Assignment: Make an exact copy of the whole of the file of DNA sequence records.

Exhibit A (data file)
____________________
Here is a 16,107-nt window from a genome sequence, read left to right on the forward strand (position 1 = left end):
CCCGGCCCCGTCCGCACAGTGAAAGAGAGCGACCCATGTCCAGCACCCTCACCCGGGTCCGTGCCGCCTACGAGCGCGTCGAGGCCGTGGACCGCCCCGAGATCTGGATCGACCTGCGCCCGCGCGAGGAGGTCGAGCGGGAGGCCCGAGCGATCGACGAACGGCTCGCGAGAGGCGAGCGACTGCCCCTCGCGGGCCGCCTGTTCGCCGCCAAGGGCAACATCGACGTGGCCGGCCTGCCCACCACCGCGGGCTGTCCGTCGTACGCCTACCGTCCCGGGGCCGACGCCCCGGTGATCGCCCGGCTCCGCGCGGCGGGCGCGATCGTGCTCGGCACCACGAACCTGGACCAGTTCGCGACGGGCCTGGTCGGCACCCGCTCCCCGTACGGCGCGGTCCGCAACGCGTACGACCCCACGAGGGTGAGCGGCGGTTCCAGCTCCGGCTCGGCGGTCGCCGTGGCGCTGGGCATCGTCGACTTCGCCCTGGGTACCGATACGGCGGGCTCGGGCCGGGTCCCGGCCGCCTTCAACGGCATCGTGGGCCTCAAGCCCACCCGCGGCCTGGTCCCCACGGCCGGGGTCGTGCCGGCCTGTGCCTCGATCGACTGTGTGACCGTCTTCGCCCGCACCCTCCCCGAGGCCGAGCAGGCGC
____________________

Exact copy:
Here is a 16,107-nt window from a genome sequence, read left to right on the forward strand (position 1 = left end):
CCCGGCCCCGTCCGCACAGTGAAAGAGAGCGACCCATGTCCAGCACCCTCACCCGGGTCCGTGCCGCCTACGAGCGCGTCGAGGCCGTGGACCGCCCCGAGATCTGGATCGACCTGCGCCCGCGCGAGGAGGTCGAGCGGGAGGCCCGAGCGATCGACGAACGGCTCGCGAGAGGCGAGCGACTGCCCCTCGCGGGCCGCCTGTTCGCCGCCAAGGGCAACATCGACGTGGCCGGCCTGCCCACCACCGCGGGCTGTCCGTCGTACGCCTACCGTCCCGGGGCCGACGCCCCGGTGATCGCCCGGCTCCGCGCGGCGGGCGCGATCGTGCTCGGCACCACGAACCTGGACCAGTTCGCGACGGGCCTGGTCGGCACCCGCTCCCCGTACGGCGCGGTCCGCAACGCGTACGACCCCACGAGGGTGAGCGGCGGTTCCAGCTCCGGCTCGGCGGTCGCCGTGGCGCTGGGCATCGTCGACTTCGCCCTGGGTACCGATACGGCGGGCTCGGGCCGGGTCCCGGCCGCCTTCAACGGCATCGTGGGCCTCAAGCCCACCCGCGGCCTGGTCCCCACGGCCGGGGTCGTGCCGGCCTGTGCCTCGATCGACTGTGTGACCGTCTTCGCCCGCACCCTCCCCGAGGCCGAGCAGGCGC